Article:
Short-term counselling: A reassuring route into therapy for the undecided
“Will I click with this counsellor? Could I imagine trusting this person enough to share some of my deepest fears? Am I obligated to simply keep attending? Will counselling be worth my time and hard-earned money?”
These are just some of the concerns that can make a person wary of investing in talk therapy and they are perfectly reasonable concerns, one could even argue that a person may be suppressing their feelings if they didn’t acknowledge them.
For somebody considering talk therapy or for somebody who is reluctant or resistant to seeking help of this nature, short-term counselling (typically six to eight sessions) is a means of laying down or testing such apprehensions in a way that can lessen feelings of vulnerability or obligation.
From here on in, this article looks to highlight some of the advantages of working this way.
The advantages of short-term counselling.
- Short-term counselling focuses on a particular goal, chosen with the support of your counsellor. This focus enhances the chance of progress being made sooner (in an area) than might occur with a broader exploration of a person’s difficulties.
- Homing in on a particular goal gives clients the chance to steer away from areas that, initially, may feel too intense or personal to discuss. Beginning with a something less intense or personal creates time for a person to develop greater trust in the counsellor and/or the counselling process.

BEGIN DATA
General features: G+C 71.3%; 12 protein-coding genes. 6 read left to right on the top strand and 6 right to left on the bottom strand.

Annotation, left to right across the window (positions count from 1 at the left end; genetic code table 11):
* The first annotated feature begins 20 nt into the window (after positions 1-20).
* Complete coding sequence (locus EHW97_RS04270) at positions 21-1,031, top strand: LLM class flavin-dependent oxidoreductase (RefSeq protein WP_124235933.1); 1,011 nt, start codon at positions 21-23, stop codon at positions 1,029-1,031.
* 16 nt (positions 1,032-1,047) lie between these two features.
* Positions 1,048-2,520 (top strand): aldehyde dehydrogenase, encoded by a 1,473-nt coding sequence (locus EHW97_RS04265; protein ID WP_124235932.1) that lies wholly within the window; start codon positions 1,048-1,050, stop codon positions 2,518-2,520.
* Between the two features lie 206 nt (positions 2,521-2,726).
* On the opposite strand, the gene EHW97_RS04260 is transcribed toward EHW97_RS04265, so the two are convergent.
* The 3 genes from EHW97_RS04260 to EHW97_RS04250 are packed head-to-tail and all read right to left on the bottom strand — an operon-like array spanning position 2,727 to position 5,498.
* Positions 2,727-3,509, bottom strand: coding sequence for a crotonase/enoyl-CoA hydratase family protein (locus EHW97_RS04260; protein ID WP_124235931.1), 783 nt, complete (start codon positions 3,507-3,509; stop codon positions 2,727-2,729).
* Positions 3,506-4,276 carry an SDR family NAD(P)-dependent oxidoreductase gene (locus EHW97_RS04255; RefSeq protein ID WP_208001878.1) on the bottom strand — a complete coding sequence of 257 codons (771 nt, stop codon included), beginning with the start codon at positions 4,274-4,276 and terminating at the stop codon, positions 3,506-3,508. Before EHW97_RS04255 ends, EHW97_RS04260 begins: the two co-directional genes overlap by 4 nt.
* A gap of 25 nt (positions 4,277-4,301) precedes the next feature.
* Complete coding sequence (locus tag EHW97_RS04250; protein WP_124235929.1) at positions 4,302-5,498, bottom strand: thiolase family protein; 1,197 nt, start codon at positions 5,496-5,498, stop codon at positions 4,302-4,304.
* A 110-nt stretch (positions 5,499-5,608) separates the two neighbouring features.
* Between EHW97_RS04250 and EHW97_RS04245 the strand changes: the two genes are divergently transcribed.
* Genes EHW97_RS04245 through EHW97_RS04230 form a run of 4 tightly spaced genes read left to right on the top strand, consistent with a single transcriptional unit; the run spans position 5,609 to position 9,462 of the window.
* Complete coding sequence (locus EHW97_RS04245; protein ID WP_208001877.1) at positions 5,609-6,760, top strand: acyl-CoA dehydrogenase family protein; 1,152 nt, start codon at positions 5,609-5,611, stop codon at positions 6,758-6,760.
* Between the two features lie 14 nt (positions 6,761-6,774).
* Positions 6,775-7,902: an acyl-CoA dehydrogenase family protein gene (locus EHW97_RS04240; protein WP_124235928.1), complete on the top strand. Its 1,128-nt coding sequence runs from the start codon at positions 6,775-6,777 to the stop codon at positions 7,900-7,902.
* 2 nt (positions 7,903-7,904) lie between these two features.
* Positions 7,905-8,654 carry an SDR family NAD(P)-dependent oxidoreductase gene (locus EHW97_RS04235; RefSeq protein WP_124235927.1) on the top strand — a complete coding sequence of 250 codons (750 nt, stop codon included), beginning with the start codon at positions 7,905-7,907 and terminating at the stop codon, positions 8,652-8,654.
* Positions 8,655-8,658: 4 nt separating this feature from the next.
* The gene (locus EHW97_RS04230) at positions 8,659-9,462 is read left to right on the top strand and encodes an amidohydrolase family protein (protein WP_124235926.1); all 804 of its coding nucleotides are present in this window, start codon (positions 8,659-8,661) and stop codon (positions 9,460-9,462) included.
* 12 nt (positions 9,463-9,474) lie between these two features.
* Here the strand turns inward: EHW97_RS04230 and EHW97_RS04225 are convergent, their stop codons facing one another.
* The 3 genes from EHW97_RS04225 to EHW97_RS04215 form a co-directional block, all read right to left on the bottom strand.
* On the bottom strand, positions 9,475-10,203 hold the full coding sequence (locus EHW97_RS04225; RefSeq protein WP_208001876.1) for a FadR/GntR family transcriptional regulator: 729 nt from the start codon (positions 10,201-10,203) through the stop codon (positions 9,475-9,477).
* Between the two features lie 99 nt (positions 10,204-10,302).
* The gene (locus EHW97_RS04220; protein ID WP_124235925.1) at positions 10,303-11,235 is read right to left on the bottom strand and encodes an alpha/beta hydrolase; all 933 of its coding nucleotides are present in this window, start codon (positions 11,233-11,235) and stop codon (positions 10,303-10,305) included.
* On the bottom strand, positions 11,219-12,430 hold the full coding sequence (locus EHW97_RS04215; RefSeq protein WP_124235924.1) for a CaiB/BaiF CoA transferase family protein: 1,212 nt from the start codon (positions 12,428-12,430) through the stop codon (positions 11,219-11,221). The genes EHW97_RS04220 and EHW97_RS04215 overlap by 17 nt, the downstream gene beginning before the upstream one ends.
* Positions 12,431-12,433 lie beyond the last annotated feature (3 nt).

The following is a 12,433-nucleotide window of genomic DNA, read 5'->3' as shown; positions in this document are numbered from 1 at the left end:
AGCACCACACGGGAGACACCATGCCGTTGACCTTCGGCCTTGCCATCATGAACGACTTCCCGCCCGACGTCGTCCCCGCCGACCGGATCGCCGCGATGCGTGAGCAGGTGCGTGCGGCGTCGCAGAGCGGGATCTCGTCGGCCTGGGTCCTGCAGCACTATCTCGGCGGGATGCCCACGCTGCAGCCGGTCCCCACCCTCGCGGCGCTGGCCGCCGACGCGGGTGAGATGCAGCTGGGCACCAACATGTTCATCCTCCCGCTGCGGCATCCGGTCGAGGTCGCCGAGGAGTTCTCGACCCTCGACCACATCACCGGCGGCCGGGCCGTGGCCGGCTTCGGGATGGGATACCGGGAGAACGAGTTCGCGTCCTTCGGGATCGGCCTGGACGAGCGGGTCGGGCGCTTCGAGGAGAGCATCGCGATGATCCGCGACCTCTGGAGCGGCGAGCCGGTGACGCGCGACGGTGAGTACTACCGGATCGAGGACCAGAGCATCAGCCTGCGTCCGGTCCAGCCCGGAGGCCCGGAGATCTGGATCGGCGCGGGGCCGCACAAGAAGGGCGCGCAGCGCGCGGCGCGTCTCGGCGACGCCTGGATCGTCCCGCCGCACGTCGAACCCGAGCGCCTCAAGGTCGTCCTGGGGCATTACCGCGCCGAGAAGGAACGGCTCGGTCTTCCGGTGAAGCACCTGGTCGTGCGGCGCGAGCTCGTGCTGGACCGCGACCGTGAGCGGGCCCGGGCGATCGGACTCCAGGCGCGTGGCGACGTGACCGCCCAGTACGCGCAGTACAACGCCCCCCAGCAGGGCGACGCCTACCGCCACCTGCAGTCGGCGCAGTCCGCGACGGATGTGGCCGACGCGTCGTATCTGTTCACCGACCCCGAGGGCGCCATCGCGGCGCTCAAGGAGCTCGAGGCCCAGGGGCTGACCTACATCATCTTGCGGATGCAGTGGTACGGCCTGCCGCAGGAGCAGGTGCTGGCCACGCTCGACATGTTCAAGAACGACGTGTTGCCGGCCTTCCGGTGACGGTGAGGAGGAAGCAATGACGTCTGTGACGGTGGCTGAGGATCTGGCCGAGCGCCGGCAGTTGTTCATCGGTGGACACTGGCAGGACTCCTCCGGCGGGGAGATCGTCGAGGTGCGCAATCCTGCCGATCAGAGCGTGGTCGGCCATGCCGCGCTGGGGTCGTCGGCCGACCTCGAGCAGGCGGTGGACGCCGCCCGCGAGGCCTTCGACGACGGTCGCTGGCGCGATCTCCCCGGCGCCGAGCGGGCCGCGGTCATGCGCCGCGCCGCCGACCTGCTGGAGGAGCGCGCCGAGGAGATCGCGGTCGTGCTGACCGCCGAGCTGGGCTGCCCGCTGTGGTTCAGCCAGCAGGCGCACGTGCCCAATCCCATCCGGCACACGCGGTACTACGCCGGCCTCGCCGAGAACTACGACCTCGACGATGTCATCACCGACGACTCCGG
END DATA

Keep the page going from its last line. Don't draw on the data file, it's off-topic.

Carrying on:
- Having a particular goal provides the client clarity and purpose for each session – elements that can be quite reassuring for a person going through a turbulent, confusing or sometimes chaotic period.
- When a period of short-term counselling ends, the client will always walk away having gained, even if more work needs to be done to reach the goal originally discussed. For instance, this could be a clearer view of their situation and priorities, greater self-awareness and often, new perspectives.
- Short-term counselling provides a clear ending to the work i.e. six to eight sessions, a characteristic of which being a summary of what has been achieved and what the client might like to focus on during a further phase of counselling – whether the client chooses the same therapist or a different one.
To close, it only seems fair to remember the subtle and surprisingly powerful benefit of counselling as a whole - the sense of being given the space and consideration to be heard, in an atmosphere where different thoughts are seen as natural and valuable.
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